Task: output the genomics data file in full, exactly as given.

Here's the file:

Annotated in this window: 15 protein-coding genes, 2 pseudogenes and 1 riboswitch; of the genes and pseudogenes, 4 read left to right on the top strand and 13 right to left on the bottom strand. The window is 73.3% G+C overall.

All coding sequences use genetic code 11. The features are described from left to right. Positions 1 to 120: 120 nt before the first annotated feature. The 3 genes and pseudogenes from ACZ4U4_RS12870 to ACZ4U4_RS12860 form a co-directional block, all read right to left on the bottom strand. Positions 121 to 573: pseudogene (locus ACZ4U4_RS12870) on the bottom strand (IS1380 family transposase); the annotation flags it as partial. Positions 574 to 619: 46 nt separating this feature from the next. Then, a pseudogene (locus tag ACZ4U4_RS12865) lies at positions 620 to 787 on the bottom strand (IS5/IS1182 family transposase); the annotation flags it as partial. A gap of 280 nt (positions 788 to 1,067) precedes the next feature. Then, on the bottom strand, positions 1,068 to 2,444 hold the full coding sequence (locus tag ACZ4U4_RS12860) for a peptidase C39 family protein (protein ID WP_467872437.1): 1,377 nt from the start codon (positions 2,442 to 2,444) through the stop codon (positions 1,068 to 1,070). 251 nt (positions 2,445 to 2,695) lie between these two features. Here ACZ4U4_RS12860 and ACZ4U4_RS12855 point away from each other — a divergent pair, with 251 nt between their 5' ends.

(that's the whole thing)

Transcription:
Annotated in this window: 15 protein-coding genes, 2 pseudogenes and 1 riboswitch; of the genes and pseudogenes, 4 read left to right on the top strand and 13 right to left on the bottom strand. The window is 73.3% G+C overall.

All coding sequences use genetic code 11. The features are described from left to right. Positions 1 to 120: 120 nt before the first annotated feature. The 3 genes and pseudogenes from ACZ4U4_RS12870 to ACZ4U4_RS12860 form a co-directional block, all read right to left on the bottom strand. Positions 121 to 573: pseudogene (locus ACZ4U4_RS12870) on the bottom strand (IS1380 family transposase); the annotation flags it as partial. Positions 574 to 619: 46 nt separating this feature from the next. Then, a pseudogene (locus tag ACZ4U4_RS12865) lies at positions 620 to 787 on the bottom strand (IS5/IS1182 family transposase); the annotation flags it as partial. A gap of 280 nt (positions 788 to 1,067) precedes the next feature. Then, on the bottom strand, positions 1,068 to 2,444 hold the full coding sequence (locus tag ACZ4U4_RS12860) for a peptidase C39 family protein (protein ID WP_467872437.1): 1,377 nt from the start codon (positions 2,442 to 2,444) through the stop codon (positions 1,068 to 1,070). 251 nt (positions 2,445 to 2,695) lie between these two features. Here ACZ4U4_RS12860 and ACZ4U4_RS12855 point away from each other — a divergent pair, with 251 nt between their 5' ends.